Boil Rice For Faster Weeknight Dinners

As one of the most consumed and produced carbohydrate staples in the world, rice has undoubtedly been a part of most people's dinner menus. There are dozens of rice varieties, and each comes with its set of instructions, liquid proportions, and cooking times. However, you can simplify the process and save time by boiling rice like pasta.

If you don't own a rice cooker, you've probably experienced the disappointment of burnt or crunchy rice. Whether you're dealing with wild rice, short-grain white rice, or long-grain brown rice, boiling is a fool-proof cooking method for all varieties. It requires no measuring, works with small and large quantities alike, and will never result in burnt or crunchy rice. Furthermore, boiling will cook whole grain rice in under half the time of the standard covered cooking method.

Just as you would boil pasta, boiling rice involves filling a pot with water up to ¾ of its volume, bringing it to a boil, adding salt, and then adding your desired amount of rice. Depending on the variety of rice, cooking times take between 10 and 20 minutes. Once the rice feels tender, you can pour the contents through a strainer or colander, then return the wet rice to the stove over low heat to finish evaporating any residual water.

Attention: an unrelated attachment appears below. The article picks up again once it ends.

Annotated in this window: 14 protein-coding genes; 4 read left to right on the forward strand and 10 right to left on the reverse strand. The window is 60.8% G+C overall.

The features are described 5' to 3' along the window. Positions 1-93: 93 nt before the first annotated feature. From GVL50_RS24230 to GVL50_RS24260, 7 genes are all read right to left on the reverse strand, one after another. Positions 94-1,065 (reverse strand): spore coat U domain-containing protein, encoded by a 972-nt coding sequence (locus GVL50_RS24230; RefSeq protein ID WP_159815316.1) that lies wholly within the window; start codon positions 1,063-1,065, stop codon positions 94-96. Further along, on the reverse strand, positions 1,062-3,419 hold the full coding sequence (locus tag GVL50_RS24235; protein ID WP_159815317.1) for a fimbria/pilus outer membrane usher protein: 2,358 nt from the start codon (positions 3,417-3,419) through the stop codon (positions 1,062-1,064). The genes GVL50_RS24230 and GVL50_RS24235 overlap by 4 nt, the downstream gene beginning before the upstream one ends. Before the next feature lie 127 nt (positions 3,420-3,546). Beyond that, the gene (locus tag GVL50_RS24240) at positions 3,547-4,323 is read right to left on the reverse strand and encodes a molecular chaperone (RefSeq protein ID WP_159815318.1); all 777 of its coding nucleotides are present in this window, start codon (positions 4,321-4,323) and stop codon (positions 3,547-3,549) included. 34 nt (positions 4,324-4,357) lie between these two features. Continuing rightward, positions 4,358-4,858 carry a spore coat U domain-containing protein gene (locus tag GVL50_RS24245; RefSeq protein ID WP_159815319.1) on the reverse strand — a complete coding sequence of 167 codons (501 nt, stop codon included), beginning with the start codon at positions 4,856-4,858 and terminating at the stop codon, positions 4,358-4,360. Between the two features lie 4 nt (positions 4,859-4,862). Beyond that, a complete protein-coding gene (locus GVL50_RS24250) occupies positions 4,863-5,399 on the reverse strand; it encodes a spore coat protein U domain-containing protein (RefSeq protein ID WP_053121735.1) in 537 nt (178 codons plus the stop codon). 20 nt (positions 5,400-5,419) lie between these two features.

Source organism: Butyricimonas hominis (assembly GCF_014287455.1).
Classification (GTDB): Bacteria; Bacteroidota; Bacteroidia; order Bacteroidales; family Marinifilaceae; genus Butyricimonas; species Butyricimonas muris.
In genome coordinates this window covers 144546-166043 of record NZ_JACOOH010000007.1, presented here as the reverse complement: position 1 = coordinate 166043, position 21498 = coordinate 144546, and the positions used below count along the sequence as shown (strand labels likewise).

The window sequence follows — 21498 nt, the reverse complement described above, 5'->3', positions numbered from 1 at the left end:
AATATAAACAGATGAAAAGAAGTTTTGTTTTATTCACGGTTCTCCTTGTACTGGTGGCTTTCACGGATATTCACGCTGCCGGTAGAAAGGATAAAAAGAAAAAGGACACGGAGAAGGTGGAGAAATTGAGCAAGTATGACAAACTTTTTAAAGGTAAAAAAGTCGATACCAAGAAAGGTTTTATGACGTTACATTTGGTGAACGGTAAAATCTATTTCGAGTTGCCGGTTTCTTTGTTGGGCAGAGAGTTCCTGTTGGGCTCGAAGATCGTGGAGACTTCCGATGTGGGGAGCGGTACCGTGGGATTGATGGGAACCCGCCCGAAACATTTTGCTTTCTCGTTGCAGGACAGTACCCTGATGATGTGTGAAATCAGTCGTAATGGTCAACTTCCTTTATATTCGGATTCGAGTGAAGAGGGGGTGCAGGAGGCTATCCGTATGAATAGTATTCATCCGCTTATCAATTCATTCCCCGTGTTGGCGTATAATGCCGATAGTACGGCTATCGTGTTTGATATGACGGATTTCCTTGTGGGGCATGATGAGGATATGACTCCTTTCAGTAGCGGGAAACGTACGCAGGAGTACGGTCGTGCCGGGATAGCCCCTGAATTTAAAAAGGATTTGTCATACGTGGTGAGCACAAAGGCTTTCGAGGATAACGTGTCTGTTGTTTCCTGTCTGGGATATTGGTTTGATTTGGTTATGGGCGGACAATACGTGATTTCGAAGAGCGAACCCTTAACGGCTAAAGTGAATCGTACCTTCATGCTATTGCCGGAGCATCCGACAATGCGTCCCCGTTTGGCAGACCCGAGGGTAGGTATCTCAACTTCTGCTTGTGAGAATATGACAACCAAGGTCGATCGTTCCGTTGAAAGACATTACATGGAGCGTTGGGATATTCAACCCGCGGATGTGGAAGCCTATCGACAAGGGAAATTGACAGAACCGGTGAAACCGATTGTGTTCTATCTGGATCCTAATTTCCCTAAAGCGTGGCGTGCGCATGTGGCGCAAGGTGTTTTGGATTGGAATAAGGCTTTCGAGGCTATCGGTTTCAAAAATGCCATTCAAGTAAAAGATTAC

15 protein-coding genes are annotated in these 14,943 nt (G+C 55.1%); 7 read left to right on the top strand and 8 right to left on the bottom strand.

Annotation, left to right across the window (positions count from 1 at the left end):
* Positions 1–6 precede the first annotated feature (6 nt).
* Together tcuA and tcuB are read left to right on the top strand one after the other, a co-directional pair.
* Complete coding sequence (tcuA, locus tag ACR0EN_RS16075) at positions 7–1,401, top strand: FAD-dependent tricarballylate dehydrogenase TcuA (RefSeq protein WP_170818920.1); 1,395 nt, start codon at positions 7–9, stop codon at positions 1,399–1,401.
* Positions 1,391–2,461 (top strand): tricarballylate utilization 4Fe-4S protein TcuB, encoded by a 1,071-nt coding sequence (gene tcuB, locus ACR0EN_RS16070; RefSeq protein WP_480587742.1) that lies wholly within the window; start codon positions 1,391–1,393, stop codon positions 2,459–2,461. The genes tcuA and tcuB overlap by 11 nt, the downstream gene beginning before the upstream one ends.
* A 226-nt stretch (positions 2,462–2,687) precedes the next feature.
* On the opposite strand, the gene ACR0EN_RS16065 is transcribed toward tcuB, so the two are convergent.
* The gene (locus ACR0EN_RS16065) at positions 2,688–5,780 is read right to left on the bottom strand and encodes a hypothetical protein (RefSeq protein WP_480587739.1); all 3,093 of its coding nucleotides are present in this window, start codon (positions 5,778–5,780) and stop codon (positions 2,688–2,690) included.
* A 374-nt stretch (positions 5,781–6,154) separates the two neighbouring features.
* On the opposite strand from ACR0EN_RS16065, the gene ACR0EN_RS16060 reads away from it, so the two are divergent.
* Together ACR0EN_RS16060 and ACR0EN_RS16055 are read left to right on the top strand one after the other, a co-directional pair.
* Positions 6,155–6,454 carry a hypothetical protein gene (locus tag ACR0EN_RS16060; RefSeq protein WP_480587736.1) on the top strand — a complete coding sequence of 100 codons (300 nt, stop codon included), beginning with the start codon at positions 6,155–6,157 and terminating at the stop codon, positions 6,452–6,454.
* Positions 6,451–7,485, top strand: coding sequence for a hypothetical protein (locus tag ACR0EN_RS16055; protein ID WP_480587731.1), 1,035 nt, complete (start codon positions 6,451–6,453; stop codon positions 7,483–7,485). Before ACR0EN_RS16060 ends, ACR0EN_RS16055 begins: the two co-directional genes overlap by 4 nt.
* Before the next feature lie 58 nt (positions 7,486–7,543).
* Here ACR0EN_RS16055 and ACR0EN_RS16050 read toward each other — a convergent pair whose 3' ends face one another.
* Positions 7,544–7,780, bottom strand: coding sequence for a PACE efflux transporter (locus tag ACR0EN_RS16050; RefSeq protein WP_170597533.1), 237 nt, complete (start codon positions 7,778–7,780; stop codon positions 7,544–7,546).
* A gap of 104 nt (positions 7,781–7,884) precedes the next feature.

Tips for boiling rice

Many cooks swear by the boiling method and claim that it achieves fluffy rice with firm, separate grains every time. That said, overcooking will result in mushy rice, so it's important to set a timer and begin checking your rice's tenderness around the nine-minute mark. If your rice gets mushy, you can always try using the stale bread trick to absorb excess moisture. Letting the water steam out of the strained rice on low heat for a minute or so is also an important step to attain the desired texture.

While boiling rice leads to successful results, you won't get a cohesive, slightly moist mass like you do when you steam it. Consequently, boiled rice works best as a foundation for saucy entrees and grain bowls or when incorporated into salads, vegetable stuffings, and fritters.

Boiling rice is especially convenient for prep cooking. You can boil a massive pot of rice to portion out over multiple meals or freeze it for a later date. Reheating the rice in the microwave or throwing it into a wok to make fried rice will still result in perfectly cooked, chewy rice.